James Watson: Scientist loses titles after race claims


Scientist James Watson in 2009 photoImage copyright

Image subtitle

James Watson, seen here in 2009, apologized in 2007 after making similar remarks

American Nobel Prize-winning scientist James Watson was stripped of his honorific titles after commenting on race and intelligence.

In a TV show, the pioneer in DNA studies referred to a view that genes cause an average difference between blacks and whites in IQ tests.

The Cold Spring Harbor Laboratory said the observations of the 90-year-old scientist were "unfounded and reckless."

Dr. Watson made similar claims in 2007 – and later apologized.

He shared the Nobel Prize in 1962 with Maurice Wilkins and Francis Crick for his discovery in 1953 of the double helix structure of DNA.

Dr. Watson sold his gold medal in 2014, saying he had been banned by the scientific community after his comments on race.

He is currently in a nursing home recovering from a car accident and is said to have "very minimal" awareness of his surroundings.

  • The advances that could save our lives
  • DNA mapping project to transform society & # 39;

In 2007, the scientist, who once worked at the Cambridge University's Cavendish Laboratory, told the Times that he was "inherently gloomy about Africa's perspective" because "all our social policies are based on the fact that his intelligence it's the same". like ours – while the whole test does not really say ".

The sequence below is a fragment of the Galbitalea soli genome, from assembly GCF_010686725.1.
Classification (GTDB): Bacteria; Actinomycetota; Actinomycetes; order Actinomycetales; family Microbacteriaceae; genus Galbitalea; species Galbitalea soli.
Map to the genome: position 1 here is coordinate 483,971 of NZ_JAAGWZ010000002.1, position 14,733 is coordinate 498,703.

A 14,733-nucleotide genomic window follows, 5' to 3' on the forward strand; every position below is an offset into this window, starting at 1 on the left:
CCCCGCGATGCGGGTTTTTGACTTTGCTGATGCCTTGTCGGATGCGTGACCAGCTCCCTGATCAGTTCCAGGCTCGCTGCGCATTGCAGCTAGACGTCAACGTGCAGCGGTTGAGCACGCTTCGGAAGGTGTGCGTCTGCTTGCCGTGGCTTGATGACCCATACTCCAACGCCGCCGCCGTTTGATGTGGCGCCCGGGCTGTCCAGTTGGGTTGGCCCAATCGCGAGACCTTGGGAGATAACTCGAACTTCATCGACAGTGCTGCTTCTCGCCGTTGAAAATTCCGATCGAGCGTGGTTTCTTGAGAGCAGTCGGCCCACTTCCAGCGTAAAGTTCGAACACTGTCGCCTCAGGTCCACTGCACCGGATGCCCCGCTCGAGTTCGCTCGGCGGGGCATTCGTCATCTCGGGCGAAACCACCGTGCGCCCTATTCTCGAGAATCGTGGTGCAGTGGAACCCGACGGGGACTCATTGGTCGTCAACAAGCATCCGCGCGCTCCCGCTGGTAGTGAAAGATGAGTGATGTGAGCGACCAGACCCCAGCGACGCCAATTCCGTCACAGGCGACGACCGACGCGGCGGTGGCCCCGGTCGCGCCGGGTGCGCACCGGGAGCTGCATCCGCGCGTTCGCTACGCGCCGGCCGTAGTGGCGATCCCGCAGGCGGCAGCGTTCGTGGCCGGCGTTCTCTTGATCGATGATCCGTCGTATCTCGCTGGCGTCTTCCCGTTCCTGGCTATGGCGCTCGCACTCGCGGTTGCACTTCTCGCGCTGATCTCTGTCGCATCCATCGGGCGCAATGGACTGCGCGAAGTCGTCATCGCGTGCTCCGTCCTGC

While his hope was for everyone to be equal, he added, "the people who have to deal with black officials think this is not true."

After these remarks, Dr. Watson lost his job as chancellor in the laboratory and was removed from all his administrative duties. He wrote an apology and kept his honorary titles as chancellor emeritus, Oliver R Grace professor emeritus and honorary honorary.

But Cold Spring Harbor said he is now pulling out these titles after he said his views did not change in the American Masters: Decoding Watson documentary broadcasted by PBS broadcaster earlier this month.

"Dr. Watson's remarks are reprehensible without the support of science," the lab said in a statement, adding that they effectively reversed his apology.

Dr. Watson became director of Cold Spring Harbor in 1968, its president in 1994 and chancellor a decade later. A school in the lab is named after him, according to the Associated Press.

In an interview with the news agency, his son Rufus said that Dr. Watson's statements "could make him a fanatic and discriminating," but that was not true.

"They just represent their rather narrow interpretation of genetic fate … My father made the laboratory his life, and now the laboratory sees it as passive."


Source link